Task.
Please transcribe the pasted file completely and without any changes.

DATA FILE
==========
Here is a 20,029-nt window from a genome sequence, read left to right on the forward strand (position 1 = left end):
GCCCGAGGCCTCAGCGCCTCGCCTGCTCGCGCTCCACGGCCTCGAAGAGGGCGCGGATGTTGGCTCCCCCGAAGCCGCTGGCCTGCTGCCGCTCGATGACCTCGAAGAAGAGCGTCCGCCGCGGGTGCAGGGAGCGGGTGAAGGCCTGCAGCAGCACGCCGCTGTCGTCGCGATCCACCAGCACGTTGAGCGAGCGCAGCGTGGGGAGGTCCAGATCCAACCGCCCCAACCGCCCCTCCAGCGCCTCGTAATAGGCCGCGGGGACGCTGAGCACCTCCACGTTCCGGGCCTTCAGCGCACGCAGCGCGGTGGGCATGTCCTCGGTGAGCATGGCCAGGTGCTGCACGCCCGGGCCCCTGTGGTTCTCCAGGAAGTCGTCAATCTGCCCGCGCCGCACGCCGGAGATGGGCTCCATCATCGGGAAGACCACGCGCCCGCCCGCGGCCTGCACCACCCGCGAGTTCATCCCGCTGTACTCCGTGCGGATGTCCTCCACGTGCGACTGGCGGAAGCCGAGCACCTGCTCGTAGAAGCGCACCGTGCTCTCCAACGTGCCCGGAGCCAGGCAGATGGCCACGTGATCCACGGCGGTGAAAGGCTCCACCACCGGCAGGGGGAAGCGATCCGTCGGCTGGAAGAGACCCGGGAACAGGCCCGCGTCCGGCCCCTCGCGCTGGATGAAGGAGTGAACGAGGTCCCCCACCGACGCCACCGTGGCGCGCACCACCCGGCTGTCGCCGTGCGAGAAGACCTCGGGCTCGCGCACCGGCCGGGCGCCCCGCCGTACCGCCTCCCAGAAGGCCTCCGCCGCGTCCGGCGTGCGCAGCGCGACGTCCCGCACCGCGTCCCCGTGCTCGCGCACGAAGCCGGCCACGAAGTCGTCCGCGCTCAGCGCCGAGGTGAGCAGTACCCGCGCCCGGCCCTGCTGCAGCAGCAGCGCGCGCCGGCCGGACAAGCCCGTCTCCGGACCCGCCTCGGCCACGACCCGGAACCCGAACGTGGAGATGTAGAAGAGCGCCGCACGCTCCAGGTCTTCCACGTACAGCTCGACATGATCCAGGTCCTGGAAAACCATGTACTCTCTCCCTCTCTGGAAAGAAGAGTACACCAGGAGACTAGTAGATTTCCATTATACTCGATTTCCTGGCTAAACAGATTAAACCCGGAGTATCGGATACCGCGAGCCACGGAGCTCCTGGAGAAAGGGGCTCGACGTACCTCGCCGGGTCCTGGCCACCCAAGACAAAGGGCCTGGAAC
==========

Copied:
Here is a 20,029-nt window from a genome sequence, read left to right on the forward strand (position 1 = left end):
GCCCGAGGCCTCAGCGCCTCGCCTGCTCGCGCTCCACGGCCTCGAAGAGGGCGCGGATGTTGGCTCCCCCGAAGCCGCTGGCCTGCTGCCGCTCGATGACCTCGAAGAAGAGCGTCCGCCGCGGGTGCAGGGAGCGGGTGAAGGCCTGCAGCAGCACGCCGCTGTCGTCGCGATCCACCAGCACGTTGAGCGAGCGCAGCGTGGGGAGGTCCAGATCCAACCGCCCCAACCGCCCCTCCAGCGCCTCGTAATAGGCCGCGGGGACGCTGAGCACCTCCACGTTCCGGGCCTTCAGCGCACGCAGCGCGGTGGGCATGTCCTCGGTGAGCATGGCCAGGTGCTGCACGCCCGGGCCCCTGTGGTTCTCCAGGAAGTCGTCAATCTGCCCGCGCCGCACGCCGGAGATGGGCTCCATCATCGGGAAGACCACGCGCCCGCCCGCGGCCTGCACCACCCGCGAGTTCATCCCGCTGTACTCCGTGCGGATGTCCTCCACGTGCGACTGGCGGAAGCCGAGCACCTGCTCGTAGAAGCGCACCGTGCTCTCCAACGTGCCCGGAGCCAGGCAGATGGCCACGTGATCCACGGCGGTGAAAGGCTCCACCACCGGCAGGGGGAAGCGATCCGTCGGCTGGAAGAGACCCGGGAACAGGCCCGCGTCCGGCCCCTCGCGCTGGATGAAGGAGTGAACGAGGTCCCCCACCGACGCCACCGTGGCGCGCACCACCCGGCTGTCGCCGTGCGAGAAGACCTCGGGCTCGCGCACCGGCCGGGCGCCCCGCCGTACCGCCTCCCAGAAGGCCTCCGCCGCGTCCGGCGTGCGCAGCGCGACGTCCCGCACCGCGTCCCCGTGCTCGCGCACGAAGCCGGCCACGAAGTCGTCCGCGCTCAGCGCCGAGGTGAGCAGTACCCGCGCCCGGCCCTGCTGCAGCAGCAGCGCGCGCCGGCCGGACAAGCCCGTCTCCGGACCCGCCTCGGCCACGACCCGGAACCCGAACGTGGAGATGTAGAAGAGCGCCGCACGCTCCAGGTCTTCCACGTACAGCTCGACATGATCCAGGTCCTGGAAAACCATGTACTCTCTCCCTCTCTGGAAAGAAGAGTACACCAGGAGACTAGTAGATTTCCATTATACTCGATTTCCTGGCTAAACAGATTAAACCCGGAGTATCGGATACCGCGAGCCACGGAGCTCCTGGAGAAAGGGGCTCGACGTACCTCGCCGGGTCCTGGCCACCCAAGACAAAGGGCCTGGAAC